“Your mom did not say that about Grandma. She meant that about criminals and such.”


“I don’t know,” he said. “It sounds true to me.”



The thing about Grandma Wilkey is she is crazy. She calls herself a witch. She doesn’t walk around with a broomstick or stew up curses and concoctions but she does a whole crew of other crazy business. Billy and I like to play Mancala after math. It’s this African stone game with marbles. You try to get all the marbles in your slot before your opponent does. Mrs. Wilkey adores it because it keeps Billy from his imaginings. Billy is the type of kid that can play for hours if you just give him a garden plant or other some such. I say garden plant because one day while I was grading his homework he spent the whole hour outside, standing in the same place, right next to a potted plant. He pretended his hands were some kind of creature, jutting out the index and middle finger like limbs. I couldn’t hear him play. Just watched as he ran his fingers along the branches, making them leap from leaf to leaf. Mrs. Wilkey wishes he were more athletic. All the same, when you’re alone it’s much easier to play make-believe than football.


Billy liked to give the Mancala marbles nationalities.


So this one time while we were playing Mancala I started hearing this haunting whooo noise, like wind through a tunnel. I thought it was the washing machine, or some other like appliance broken and running with water. When I left the room to check it out, I immediately knew what it was. Grandma Wilkey. I go into her bedroom and she’s got her head on the bed, moaning into the blanket, on her knees. I said, “Grandma Wilkey—what’s wrong?” She said, “Horrible, horrible, it’s too horrible.” I said, “What’s too horrible?’” She lifted her face from the blanket and I nearly screamed. White paste was smeared all over her face—like toothpaste or something, thick and crusty as it dried—It must have been toothpaste because there were also tiny green and red streaks in it. Crest. It had rubbed off some on her blanket. “The game is poisoned, the game is poisoned!” She shrieked. “I poisoned Billy’s game!” I asked if she meant the Mancala marbles. “I poisoned the marbles! I poisoned them all!” She said. “Wash his hands before it gets him!”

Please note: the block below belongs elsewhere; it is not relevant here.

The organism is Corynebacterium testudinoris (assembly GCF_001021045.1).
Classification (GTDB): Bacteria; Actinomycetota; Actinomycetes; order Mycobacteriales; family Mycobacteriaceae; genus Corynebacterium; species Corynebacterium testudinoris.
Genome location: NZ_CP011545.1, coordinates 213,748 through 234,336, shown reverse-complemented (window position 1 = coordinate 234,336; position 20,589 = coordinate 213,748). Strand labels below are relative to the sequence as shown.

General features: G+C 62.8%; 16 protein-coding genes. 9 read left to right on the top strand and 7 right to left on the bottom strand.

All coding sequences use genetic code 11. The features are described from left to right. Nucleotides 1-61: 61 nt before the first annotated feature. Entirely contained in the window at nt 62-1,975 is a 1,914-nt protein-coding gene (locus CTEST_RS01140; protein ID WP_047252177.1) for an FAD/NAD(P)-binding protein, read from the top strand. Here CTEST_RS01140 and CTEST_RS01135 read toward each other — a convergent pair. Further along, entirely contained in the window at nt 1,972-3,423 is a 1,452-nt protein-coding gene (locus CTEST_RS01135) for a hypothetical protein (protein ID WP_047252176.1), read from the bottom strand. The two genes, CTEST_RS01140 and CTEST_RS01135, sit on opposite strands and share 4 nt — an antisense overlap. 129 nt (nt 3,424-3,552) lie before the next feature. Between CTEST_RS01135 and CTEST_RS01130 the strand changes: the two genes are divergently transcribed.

I knew she had been overtaken by her condition which is crazed but I took Billy to the bathroom to wash his hands, anyway. She watched from her door. When we were done she came over and hugged him tightly, apologizing for being a witch. I told her she’s not a witch, mainly so Billy wouldn’t get ideas. “I’m a witch, I’m a witch! I’m a damn fool witch!” She said. And that’s not the occasion but the motivation for Mrs. Wilkey locking the utensil drawer under my charge.


When I say that Grandma Wilkey is crazed I should specify that in her youth she was a communist. I found this out from Tom Tulloch, the bartender at Murphy’s Pub in town. No one’s name is Murphy and I doubt no one’s name ever was, Marion being a protestant town. “Murphy” excuses the alcohol—we didn’t bring it here, “Murphy” says. Some idolatrous Irish named Murphy did. But since it’s here, let’s have a drink.


According to Tom she was the only imprisoned woman in Marion for the entire decade of the 1950s. “According to Tom,” you should know, is a phrase synonymous with “according to the bartender who is a conspiracy theorist who would accuse a paying customer of stealing a whole box of Splenda before he even gave her the chance to say, ‘Hello my name is so-and-so pleased to meet you I take my coffee with honey.’” To his credit he has since apologized.


“I swear to you, she was red,” He said to me. “This was when I was in elementary school in Jackson—she was a teacher, not at my school,” he said this with his hands up, as if this detail proved his candor. “At the one nearby. She was a union activist who went to a few of the Communist meetings when it first came to Jackson. Her name was on the mailing list when it was exposed. If she had just apologized, not much would have happened, but she insisted on incriminating herself by saying she was a socialist when everyone else in Marion is either a Republican or under 18.”


“That is not true Tom,” I said. “For one, I am a Democrat.”


“That may be so, but you are a Republican Democrat. Grandma Wilkey was the first Socialist Socialist. She had to go.”